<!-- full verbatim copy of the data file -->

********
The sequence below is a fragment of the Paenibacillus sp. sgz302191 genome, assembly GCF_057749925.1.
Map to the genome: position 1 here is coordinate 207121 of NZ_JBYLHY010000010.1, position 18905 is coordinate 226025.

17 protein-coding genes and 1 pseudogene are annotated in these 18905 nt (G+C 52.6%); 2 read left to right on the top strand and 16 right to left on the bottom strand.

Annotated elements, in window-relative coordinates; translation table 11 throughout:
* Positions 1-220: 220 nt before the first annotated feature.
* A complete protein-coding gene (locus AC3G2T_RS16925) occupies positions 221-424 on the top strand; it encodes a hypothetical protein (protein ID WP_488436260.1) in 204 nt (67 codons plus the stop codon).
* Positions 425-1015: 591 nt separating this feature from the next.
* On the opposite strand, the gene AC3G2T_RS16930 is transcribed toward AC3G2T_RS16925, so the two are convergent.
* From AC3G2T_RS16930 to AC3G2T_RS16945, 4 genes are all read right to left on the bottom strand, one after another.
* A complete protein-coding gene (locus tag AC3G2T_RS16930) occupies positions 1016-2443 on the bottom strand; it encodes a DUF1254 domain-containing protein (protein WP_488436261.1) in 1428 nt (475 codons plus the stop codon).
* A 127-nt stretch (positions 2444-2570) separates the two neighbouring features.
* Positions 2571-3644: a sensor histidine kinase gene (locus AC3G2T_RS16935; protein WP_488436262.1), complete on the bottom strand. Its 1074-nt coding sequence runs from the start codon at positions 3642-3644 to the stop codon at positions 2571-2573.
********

The sequence below is a fragment of the Paenibacillus sp. sgz302191 genome, assembly GCF_057749925.1.
Map to the genome: position 1 here is coordinate 207121 of NZ_JBYLHY010000010.1, position 18905 is coordinate 226025.

17 protein-coding genes and 1 pseudogene are annotated in these 18905 nt (G+C 52.6%); 2 read left to right on the top strand and 16 right to left on the bottom strand.

Annotated elements, in window-relative coordinates; translation table 11 throughout:
* Positions 1-220: 220 nt before the first annotated feature.
* A complete protein-coding gene (locus AC3G2T_RS16925) occupies positions 221-424 on the top strand; it encodes a hypothetical protein (protein ID WP_488436260.1) in 204 nt (67 codons plus the stop codon).
* Positions 425-1015: 591 nt separating this feature from the next.
* On the opposite strand, the gene AC3G2T_RS16930 is transcribed toward AC3G2T_RS16925, so the two are convergent.
* From AC3G2T_RS16930 to AC3G2T_RS16945, 4 genes are all read right to left on the bottom strand, one after another.
* A complete protein-coding gene (locus tag AC3G2T_RS16930) occupies positions 1016-2443 on the bottom strand; it encodes a DUF1254 domain-containing protein (protein WP_488436261.1) in 1428 nt (475 codons plus the stop codon).
* A 127-nt stretch (positions 2444-2570) separates the two neighbouring features.
* Positions 2571-3644: a sensor histidine kinase gene (locus AC3G2T_RS16935; protein WP_488436262.1), complete on the bottom strand. Its 1074-nt coding sequence runs from the start codon at positions 3642-3644 to the stop codon at positions 2571-2573.